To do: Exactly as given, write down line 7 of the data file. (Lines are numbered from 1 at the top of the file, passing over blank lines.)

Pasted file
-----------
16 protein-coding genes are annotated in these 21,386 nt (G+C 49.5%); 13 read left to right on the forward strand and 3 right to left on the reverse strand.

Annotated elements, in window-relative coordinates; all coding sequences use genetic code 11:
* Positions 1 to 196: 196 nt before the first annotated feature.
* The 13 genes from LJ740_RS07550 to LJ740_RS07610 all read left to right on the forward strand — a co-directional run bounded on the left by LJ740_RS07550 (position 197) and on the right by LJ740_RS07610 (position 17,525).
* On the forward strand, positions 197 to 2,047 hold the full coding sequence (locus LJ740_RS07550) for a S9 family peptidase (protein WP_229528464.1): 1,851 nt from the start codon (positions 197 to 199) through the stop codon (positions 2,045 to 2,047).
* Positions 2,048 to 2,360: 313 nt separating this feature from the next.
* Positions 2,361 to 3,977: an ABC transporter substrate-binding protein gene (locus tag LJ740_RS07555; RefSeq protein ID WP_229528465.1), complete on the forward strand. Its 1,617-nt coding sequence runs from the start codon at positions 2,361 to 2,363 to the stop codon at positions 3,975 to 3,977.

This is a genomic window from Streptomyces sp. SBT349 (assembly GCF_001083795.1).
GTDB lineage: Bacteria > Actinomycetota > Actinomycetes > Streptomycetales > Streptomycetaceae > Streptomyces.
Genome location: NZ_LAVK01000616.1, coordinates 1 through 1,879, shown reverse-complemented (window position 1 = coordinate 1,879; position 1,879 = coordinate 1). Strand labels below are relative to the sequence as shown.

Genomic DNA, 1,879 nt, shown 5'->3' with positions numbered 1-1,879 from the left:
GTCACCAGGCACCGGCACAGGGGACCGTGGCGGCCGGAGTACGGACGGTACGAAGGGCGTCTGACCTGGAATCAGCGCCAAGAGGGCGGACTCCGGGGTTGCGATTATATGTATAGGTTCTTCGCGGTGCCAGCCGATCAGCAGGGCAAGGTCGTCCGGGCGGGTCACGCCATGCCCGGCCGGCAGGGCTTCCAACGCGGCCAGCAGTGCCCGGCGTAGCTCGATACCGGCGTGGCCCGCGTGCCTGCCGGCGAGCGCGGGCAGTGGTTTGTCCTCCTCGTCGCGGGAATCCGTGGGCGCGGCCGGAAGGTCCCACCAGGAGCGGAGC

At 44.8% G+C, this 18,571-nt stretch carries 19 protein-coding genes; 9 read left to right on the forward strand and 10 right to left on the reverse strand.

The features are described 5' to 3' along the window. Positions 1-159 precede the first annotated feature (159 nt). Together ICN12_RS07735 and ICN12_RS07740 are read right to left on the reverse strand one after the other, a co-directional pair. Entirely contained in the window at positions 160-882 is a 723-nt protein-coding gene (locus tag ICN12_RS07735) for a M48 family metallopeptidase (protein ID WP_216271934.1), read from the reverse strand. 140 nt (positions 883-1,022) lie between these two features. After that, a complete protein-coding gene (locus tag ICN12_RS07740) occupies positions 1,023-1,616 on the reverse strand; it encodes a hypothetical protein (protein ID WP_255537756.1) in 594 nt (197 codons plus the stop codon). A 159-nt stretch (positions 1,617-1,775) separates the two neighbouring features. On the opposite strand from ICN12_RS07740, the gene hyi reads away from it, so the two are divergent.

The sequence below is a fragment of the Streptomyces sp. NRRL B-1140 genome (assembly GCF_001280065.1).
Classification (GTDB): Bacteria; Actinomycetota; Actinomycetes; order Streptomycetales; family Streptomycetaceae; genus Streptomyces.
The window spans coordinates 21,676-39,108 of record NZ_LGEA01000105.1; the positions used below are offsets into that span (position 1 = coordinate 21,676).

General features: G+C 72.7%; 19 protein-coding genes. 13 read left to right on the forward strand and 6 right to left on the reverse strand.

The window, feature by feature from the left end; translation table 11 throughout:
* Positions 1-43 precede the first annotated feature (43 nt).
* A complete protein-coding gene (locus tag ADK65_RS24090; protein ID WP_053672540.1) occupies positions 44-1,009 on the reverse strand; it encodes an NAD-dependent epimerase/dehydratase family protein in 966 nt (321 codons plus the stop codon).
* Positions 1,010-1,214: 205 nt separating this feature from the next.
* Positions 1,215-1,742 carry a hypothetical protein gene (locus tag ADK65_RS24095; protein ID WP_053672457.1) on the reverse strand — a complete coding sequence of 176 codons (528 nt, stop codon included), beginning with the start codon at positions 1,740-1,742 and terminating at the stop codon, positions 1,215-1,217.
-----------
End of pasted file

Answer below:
* Positions 2,361 to 3,977: an ABC transporter substrate-binding protein gene (locus tag LJ740_RS07555; RefSeq protein ID WP_229528465.1), complete on the forward strand. Its 1,617-nt coding sequence runs from the start codon at positions 2,361 to 2,363 to the stop codon at positions 3,975 to 3,977.